JUFJ members raised our voices loudly and repeatedly during the Montgomery County Council’s 2020 summer session, and in many cases the Council listened to us and to our partners. In this physically distant session, we advocated for changes to policing, racial equity, eviction prevention, stronger democracy, and fairer taxation.
Read on for details of what we did together towards removing police from schools and mental health crises, strengthening community oversight of police, keeping people in their homes, and more — and for what you can do now to keep moving this vital work forward.
Ballot Questions: Fairer Taxation and Representation
- The County Council approved two proposed County Charter changes that will be on the ballot in November:
- The Council approved Question A, which is a first step in improving how the County collects property taxes and would make it possible for the County to more fully benefit from growth and development. Also on the ballot will be Question B, a Robin Ficker led initiative, which would prohibit the County from raising the property tax rate again for any reason, even if all members of the Council vote for the increase. This will endanger our County’s ability to fund vital services and address the needs of our community due to COVID-19. In addition, Question B will threaten our AAA bond rating. JUFJ is urging our community to vote FOR Question A and AGAINST Question B.
- The Council also approved Question C, which will add two new district Councilmembers to the current five district Councilmembers and the four at-large Councilmembers. While Question C increases representation, Question D would dramatically reduce representation. Question D changes our Council structure to an all district council, which reduces each person’s number of Councilmembers from five to one. JUFJ is urging our community to vote FOR Question C and AGAINST Question D.
- Join JUFJ for a town hall with Evan Glass on September 3 at 7 pm ET to learn more about the questions on the ballot this November and use the sign up link button below to join our team working to get the word out about these important ballot questions.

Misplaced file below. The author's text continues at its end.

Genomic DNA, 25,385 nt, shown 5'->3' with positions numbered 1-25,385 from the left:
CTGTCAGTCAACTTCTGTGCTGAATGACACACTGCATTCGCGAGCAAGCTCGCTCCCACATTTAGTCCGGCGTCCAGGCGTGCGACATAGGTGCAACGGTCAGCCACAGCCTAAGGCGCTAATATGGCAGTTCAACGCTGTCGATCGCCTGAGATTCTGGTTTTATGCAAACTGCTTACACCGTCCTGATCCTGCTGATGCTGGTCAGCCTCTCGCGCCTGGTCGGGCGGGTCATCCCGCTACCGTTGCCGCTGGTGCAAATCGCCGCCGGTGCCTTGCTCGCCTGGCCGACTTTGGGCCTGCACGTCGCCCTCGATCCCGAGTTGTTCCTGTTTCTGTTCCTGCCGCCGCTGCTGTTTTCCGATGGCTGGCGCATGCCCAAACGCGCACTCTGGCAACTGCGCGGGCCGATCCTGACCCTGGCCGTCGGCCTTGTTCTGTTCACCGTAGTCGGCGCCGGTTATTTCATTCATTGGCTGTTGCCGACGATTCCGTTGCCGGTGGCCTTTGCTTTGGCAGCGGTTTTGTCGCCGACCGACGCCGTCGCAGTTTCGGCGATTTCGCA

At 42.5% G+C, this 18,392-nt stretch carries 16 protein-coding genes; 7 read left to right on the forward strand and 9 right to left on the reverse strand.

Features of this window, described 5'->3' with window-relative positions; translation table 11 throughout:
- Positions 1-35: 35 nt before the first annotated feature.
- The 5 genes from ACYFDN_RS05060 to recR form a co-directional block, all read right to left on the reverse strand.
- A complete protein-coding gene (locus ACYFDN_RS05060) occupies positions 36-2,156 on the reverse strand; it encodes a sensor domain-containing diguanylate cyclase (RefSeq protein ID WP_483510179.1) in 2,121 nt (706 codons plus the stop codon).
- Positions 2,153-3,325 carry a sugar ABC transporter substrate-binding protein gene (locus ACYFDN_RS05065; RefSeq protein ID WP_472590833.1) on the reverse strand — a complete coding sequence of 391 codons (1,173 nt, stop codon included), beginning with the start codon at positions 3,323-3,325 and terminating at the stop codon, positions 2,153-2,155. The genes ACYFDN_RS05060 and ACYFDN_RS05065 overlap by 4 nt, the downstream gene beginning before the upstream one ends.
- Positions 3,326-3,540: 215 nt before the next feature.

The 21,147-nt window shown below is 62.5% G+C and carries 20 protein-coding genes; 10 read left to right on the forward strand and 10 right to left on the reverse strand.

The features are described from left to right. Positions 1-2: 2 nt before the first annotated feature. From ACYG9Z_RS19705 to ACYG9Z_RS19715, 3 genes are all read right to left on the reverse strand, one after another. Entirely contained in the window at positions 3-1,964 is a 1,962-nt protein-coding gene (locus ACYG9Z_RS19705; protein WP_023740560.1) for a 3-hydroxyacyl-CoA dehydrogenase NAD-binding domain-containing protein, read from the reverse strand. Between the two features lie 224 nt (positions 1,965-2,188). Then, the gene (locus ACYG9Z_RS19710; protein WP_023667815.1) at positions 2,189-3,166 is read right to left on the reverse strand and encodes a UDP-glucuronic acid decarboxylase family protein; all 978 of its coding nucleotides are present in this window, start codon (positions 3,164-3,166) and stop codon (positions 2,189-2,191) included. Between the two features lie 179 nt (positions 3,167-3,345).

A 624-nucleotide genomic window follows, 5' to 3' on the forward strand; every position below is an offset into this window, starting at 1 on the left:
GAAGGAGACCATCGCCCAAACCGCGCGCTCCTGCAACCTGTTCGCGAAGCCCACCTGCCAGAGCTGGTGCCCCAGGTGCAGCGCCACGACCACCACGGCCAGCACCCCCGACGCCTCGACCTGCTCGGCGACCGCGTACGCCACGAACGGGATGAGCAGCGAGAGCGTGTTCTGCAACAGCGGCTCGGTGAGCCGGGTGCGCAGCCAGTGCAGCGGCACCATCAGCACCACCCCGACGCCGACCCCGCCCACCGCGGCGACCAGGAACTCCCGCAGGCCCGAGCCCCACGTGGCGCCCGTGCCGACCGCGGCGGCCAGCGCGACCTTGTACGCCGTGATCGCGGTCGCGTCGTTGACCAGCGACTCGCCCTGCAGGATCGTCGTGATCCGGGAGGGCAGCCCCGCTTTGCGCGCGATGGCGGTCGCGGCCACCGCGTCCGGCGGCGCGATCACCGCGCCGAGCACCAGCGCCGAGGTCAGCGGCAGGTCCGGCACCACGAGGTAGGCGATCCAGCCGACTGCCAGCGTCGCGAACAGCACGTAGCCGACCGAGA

Racial Equity and Social Justice
- Congratulations to the members of the Racial Equity and Social Justice Advisory Committee, who were appointed by County Executive Marc Elrich and confirmed by the County Council: Selena Mendy Singleton, Sylvia Hernandez, Betty Lam, James Stowe, Partap Verma, Willie Parker-Loan, Troy Boddy, Sonia Canzater, Katherine Culliton-Gonzalez, Pat Grant, Jared Hautamaki, Shuo (Jim) Huang, Shane Lloyd, Izola (Zola) Shaw, Gustavo Torres. Three Montgomery County Racial Equity (MORE) Network members were selected for the committee: Zola Shaw, Jim Huang, and Gustavo Torres. We look forward to working with them in this new role!
- The County Council voted to add about $260,000 to the FY21 budget of the Office of Racial Equity and Social Justice for staffing and operating expenses. Chief Equity Officer Tiffany Ward requested the funds through the County Executive’s office. Members of JUFJ’s Racial Equity working group, Mark Wolff and Jesse Glickstein, testified on behalf of this funding. Sign up to join this working group using the button below.
- The Montgomery County Council allocated $20 million in CAREs funds for renter relief as well as $2,025,000 to assist at-risk, affordable common ownership communities. However, most estimates are that Montgomery County will need at least $40 million in renters assistance. Learn more about our eviction prevention work here. Sign up to join our eviction prevention working group using the button below.
Mental Health Services
- The Council approved $600,000 for 6 additional social workers for mental crisis units and $250,000 for the mental health program to support schools. JUFJ is joining our partners in supporting the CAHOOTS model or another non-police based model for mental crisis response. Here is the County’s statement announcing the funding.
Removing Police from Schools